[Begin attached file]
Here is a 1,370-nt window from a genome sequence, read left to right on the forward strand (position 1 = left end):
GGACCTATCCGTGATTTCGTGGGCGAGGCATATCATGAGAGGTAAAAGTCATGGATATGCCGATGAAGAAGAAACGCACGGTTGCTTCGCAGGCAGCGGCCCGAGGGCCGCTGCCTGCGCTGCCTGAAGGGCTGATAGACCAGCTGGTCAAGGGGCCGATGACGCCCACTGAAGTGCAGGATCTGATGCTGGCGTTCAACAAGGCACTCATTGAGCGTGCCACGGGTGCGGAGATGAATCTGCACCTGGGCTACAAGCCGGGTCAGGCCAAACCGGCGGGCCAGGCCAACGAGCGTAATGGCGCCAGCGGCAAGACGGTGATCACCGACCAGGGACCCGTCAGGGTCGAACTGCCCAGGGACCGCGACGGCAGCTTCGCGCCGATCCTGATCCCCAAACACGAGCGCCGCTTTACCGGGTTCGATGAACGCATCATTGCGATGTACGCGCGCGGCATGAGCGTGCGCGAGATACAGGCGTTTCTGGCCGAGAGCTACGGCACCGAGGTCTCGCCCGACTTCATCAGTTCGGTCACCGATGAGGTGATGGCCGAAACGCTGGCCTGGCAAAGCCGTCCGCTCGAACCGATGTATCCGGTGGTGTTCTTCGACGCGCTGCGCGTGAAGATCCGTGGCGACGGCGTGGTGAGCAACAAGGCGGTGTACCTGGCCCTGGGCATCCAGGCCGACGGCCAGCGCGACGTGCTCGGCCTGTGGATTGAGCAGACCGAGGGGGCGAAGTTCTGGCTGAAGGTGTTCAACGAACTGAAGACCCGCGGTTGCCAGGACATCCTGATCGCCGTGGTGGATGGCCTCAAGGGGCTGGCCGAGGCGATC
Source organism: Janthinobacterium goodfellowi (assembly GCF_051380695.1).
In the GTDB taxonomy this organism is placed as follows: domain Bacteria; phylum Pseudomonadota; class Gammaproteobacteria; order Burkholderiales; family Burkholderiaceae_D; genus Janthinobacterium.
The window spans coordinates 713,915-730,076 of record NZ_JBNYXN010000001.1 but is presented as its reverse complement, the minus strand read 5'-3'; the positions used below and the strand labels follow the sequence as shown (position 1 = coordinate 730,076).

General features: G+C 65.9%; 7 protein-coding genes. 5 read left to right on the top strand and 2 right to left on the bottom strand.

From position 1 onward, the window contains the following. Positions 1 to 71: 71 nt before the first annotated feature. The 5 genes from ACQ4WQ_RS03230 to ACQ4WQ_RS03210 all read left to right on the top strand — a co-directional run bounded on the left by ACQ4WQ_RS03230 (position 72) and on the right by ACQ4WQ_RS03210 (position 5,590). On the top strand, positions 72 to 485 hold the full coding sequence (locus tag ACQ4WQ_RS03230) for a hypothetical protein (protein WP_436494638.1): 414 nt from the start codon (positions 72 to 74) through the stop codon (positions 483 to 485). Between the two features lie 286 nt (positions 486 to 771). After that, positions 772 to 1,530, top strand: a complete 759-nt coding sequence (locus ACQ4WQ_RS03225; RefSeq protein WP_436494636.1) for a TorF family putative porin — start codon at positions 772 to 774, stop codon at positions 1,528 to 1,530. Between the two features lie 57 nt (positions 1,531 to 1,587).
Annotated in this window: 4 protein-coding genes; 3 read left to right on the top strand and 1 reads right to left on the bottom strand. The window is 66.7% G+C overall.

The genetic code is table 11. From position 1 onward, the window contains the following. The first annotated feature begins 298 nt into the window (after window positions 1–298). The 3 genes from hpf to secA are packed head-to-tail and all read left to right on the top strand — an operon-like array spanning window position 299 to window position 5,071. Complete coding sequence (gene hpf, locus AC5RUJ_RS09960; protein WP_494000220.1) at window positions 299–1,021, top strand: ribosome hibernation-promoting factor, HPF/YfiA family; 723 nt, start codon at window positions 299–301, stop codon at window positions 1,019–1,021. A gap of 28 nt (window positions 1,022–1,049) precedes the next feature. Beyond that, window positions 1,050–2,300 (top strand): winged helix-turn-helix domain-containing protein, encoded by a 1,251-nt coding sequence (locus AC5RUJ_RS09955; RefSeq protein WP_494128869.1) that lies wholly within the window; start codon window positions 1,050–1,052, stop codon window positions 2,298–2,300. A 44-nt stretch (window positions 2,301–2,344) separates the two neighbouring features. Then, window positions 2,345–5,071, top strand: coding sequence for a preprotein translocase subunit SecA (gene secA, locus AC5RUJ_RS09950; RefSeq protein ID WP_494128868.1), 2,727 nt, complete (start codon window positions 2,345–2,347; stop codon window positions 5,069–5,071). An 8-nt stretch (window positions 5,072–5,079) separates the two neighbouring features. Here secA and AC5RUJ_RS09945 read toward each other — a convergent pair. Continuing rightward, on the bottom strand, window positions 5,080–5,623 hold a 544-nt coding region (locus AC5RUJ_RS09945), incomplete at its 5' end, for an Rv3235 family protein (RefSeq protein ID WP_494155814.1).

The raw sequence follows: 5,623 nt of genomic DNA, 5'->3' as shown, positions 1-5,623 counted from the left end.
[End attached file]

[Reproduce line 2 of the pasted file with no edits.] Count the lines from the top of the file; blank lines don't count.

GGACCTATCCGTGATTTCGTGGGCGAGGCATATCATGAGAGGTAAAAGTCATGGATATGCCGATGAAGAAGAAACGCACGGTTGCTTCGCAGGCAGCGGCCCGAGGGCCGCTGCCTGCGCTGCCTGAAGGGCTGATAGACCAGCTGGTCAAGGGGCCGATGACGCCCACTGAAGTGCAGGATCTGATGCTGGCGTTCAACAAGGCACTCATTGAGCGTGCCACGGGTGCGGAGATGAATCTGCACCTGGGCTACAAGCCGGGTCAGGCCAAACCGGCGGGCCAGGCCAACGAGCGTAATGGCGCCAGCGGCAAGACGGTGATCACCGACCAGGGACCCGTCAGGGTCGAACTGCCCAGGGACCGCGACGGCAGCTTCGCGCCGATCCTGATCCCCAAACACGAGCGCCGCTTTACCGGGTTCGATGAACGCATCATTGCGATGTACGCGCGCGGCATGAGCGTGCGCGAGATACAGGCGTTTCTGGCCGAGAGCTACGGCACCGAGGTCTCGCCCGACTTCATCAGTTCGGTCACCGATGAGGTGATGGCCGAAACGCTGGCCTGGCAAAGCCGTCCGCTCGAACCGATGTATCCGGTGGTGTTCTTCGACGCGCTGCGCGTGAAGATCCGTGGCGACGGCGTGGTGAGCAACAAGGCGGTGTACCTGGCCCTGGGCATCCAGGCCGACGGCCAGCGCGACGTGCTCGGCCTGTGGATTGAGCAGACCGAGGGGGCGAAGTTCTGGCTGAAGGTGTTCAACGAACTGAAGACCCGCGGTTGCCAGGACATCCTGATCGCCGTGGTGGATGGCCTCAAGGGGCTGGCCGAGGCGATC